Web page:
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Tone of voice as a cue to word learning

To express emotions, speakers vary their tone of voice (ToV). In expressive (e.g., infant-directed) speech, ToV is also related to the properties of referent objects. Words are, for example, pronounced at a higher pitch when referring to small than to big referents. We examined whether listeners... Full description

1st Person: Reinisch, Eva
Additional Persons: Jesse, Alexandra; Nygaard, Lynne C.
Event: The 53. Tagung experimentell arbeitender Psychologen [TeaP 2011], Halle/Saale, Germany
2011-03-16/2011-03-18, Halle/Saale, Germany
Type of Publication: Presentation
Published: 2011-03-16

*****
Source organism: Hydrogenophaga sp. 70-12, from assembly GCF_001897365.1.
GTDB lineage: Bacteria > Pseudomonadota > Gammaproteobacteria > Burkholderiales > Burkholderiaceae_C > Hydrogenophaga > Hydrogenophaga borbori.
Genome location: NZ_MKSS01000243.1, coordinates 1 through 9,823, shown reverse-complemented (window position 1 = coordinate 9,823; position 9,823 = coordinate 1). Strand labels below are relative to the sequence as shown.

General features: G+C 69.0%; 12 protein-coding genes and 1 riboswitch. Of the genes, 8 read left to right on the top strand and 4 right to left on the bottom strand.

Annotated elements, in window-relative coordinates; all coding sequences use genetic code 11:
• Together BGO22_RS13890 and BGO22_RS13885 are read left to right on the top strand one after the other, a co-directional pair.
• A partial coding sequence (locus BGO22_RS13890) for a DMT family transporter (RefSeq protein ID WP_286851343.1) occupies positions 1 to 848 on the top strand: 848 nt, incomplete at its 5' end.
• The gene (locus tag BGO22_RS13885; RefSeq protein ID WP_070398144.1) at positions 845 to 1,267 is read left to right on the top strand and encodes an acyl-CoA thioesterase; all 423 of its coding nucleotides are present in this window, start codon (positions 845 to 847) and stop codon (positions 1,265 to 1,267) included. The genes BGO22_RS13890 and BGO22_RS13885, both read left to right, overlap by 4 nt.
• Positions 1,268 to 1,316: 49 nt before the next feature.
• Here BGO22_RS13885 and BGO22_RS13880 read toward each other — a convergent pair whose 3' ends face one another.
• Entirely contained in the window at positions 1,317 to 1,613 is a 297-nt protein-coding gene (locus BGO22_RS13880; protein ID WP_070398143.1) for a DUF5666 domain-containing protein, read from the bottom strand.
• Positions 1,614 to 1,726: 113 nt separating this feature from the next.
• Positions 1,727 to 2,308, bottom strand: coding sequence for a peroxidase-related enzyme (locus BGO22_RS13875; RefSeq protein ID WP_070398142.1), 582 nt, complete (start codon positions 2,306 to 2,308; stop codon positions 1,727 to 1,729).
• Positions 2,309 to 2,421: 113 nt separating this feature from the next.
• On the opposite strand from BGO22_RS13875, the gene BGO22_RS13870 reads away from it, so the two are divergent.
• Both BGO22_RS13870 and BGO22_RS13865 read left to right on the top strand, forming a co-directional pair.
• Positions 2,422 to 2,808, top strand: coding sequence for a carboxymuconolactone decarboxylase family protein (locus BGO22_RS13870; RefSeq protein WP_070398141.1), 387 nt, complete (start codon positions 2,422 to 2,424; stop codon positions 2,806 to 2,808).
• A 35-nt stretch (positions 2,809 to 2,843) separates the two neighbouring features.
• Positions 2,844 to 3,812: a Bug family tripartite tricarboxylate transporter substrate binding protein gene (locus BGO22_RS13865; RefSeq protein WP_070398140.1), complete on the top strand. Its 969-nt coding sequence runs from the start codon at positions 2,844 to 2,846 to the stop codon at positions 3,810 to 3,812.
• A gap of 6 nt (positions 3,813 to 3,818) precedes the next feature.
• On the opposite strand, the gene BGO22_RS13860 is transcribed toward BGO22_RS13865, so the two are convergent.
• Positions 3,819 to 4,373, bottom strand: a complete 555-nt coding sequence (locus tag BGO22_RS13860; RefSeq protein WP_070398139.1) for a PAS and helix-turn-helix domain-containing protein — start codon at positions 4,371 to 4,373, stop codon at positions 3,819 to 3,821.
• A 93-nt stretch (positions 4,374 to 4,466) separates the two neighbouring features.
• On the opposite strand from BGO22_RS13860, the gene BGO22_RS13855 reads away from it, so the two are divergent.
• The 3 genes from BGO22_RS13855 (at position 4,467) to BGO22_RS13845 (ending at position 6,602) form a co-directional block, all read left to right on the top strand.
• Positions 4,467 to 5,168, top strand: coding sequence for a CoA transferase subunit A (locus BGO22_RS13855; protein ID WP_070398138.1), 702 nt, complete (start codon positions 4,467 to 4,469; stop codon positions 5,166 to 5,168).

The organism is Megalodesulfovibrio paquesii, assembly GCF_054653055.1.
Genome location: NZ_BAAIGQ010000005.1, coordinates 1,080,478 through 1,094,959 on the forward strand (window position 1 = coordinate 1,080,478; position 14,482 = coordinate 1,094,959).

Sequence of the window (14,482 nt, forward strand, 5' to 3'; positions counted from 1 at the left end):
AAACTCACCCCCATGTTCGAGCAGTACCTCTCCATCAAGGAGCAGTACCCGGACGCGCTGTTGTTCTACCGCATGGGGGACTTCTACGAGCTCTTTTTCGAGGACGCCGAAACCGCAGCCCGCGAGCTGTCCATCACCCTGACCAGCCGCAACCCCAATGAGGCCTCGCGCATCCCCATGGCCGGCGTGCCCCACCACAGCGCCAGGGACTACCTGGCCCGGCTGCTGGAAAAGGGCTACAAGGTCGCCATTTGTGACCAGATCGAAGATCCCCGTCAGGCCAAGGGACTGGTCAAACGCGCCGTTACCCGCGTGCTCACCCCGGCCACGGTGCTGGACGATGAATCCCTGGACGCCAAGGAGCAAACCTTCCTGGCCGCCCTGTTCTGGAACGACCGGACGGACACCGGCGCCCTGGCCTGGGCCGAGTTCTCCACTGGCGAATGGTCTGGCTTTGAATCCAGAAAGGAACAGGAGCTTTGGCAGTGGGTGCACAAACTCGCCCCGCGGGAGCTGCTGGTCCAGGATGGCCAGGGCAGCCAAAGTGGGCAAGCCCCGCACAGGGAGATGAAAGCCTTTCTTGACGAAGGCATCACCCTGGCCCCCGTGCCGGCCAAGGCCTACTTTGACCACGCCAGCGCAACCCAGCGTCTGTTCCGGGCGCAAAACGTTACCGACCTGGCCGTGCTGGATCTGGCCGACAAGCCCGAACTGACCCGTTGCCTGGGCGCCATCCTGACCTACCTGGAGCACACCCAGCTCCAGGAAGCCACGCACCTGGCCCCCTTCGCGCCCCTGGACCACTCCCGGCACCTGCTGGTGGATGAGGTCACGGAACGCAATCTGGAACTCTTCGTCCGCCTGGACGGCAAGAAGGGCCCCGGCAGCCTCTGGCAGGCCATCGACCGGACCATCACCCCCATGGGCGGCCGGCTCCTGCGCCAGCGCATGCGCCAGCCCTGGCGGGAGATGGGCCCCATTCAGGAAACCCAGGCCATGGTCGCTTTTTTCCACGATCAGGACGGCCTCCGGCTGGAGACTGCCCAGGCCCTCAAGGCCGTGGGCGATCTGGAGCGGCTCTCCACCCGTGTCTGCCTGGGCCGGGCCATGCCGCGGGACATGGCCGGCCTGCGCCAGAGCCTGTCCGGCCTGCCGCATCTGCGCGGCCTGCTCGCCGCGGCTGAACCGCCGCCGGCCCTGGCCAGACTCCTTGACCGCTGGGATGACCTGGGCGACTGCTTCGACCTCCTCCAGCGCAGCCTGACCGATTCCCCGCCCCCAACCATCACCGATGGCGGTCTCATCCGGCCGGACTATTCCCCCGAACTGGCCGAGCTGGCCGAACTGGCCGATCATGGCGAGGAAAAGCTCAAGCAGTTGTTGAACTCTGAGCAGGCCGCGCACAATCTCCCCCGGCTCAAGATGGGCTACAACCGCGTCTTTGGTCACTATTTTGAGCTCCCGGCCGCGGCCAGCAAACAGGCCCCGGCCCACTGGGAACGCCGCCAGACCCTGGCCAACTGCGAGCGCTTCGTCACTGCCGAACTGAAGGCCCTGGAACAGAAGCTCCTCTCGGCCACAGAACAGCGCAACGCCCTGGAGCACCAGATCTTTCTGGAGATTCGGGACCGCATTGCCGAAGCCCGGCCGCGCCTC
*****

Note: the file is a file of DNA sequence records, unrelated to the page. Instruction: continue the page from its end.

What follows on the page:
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Summary: To express emotions, speakers vary their tone of voice (ToV). In expressive (e.g., infant-directed) speech, ToV is also related to the properties of referent objects. Words are, for example, pronounced at a higher pitch when referring to small than to big referents. We examined whether listeners use ToV to learn the meaning of novel adjectives. During training, participants heard sentences such as "Can you find the 'blicket' one?" spoken with a ToV representing hot-cold, strong-weak, or big-small. Participants' eye movements to two simultaneously shown objects representing the relevant dimensions (e.g., elephant=>big, ant=>small) were monitored. During test, participants identified the referents of sentences spoken in a neutral ToV, while seeing familiar or new picture pairs (e.g., a truck and a car for big-small). Participants learned the meaning with the help of ToV during training. At test they applied this knowledge in the absence of informative ToV even to new referents.

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